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Students Garner Top Honors, Too

Saul Garlick, a senior from Denver, was one of 75 students from 65 U.S. colleges and universities named a 2005 Truman Scholar. The annual award honors extraordinary students committed to careers in public service.

The award, established by Congress in 1975, bestows upon recipients $30,000 for graduate study, and it makes them eligible for priority admission and supplemental financial aid at some premier graduate institutions. Winners also receive leadership training, career and graduate school counseling, and have access to special internship opportunities within the federal government. A Hopkins student last won a Truman Scholarship in 1998.

Garlick is the founder of Student Movement for International Relief, a non-profit organization with chapters on college campuses throughout the country that provides aid for and raises awareness of issues facing neglected regions of the world. The group is currently building schools in rural South Africa. Garlick is also the founder and editor-in-chief of The Hopkins Donkey, the university’s student Democratic publication, and he co-chaired the 2004 Milton S. Eisenhower Symposium.

He plans to pursue graduate studies at Hopkins’ Nitze School of Advanced International Studies in Washington, with a focus on American foreign policy toward Africa.

In May, senior Katherine McDonough won the prestigious Beinecke Scholarship, which defrays the cost of a doctoral education in liberal arts. McDonough was one of only 18 students nationwide chosen for the award.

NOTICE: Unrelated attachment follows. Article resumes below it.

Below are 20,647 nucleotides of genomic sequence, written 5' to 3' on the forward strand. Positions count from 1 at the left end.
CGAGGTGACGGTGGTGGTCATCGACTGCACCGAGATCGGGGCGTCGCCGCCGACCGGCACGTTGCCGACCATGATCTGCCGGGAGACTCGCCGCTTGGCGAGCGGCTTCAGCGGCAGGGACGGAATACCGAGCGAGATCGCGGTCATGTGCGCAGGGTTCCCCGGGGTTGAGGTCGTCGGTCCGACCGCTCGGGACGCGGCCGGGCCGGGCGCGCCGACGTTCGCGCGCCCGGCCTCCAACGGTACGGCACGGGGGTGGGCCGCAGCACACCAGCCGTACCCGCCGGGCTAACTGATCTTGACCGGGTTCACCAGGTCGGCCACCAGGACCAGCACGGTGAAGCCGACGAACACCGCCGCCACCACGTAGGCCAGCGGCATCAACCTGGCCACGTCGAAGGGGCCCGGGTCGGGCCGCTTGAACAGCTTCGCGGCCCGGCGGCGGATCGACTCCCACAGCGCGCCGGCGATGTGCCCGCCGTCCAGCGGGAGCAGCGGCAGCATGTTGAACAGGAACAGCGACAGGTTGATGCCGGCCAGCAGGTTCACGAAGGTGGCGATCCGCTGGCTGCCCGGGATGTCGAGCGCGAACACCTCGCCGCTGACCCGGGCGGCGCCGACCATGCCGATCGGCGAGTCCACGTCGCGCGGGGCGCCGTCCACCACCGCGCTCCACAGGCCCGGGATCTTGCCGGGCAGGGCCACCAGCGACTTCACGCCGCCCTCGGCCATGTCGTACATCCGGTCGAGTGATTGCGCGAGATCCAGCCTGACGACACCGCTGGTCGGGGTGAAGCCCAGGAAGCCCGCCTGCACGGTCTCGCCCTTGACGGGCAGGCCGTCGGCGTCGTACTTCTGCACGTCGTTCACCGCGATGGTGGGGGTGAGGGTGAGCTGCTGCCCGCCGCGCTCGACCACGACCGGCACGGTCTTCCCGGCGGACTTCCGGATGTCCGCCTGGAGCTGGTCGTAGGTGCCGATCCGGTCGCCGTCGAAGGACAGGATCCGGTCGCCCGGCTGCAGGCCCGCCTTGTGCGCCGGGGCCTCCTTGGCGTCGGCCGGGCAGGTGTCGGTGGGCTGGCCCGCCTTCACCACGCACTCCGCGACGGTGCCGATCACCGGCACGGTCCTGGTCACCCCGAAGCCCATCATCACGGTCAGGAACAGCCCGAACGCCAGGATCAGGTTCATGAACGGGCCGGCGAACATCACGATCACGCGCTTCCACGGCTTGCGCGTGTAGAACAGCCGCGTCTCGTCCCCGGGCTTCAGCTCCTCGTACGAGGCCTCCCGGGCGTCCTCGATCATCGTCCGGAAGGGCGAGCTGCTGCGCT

McDonough spent most of her junior year studying French history at the Université de Haute Bretagne in Rennes, France, where she also worked as an English teaching assistant in a local high school. The Roswell, Ga., resident is an accomplished violinist who has played with the Peabody Institute Concert Orchestra and the Hopkins Symphony Orchestra. She’s also a Hodson Scholar, one of a select group of Hopkins undergraduates who receive annual scholarships for their demonstrated academic excellence, intellectual curiosity, and leadership in school and community activities. McDonough is a history major and music and French literature minor.

The Beinecke Scholarship Program was established in 1971 and provides winners with $2,000 immediately prior to entering graduate school and $30,000 while attending graduate school. The last Hopkins student to receive the award won in 1992.

—Angela Paik Schaeffer

 

 

 

FALL/WINTER 2005
Features
College-Level Coping
The Universe Illuminated
Baltimore by Night

 

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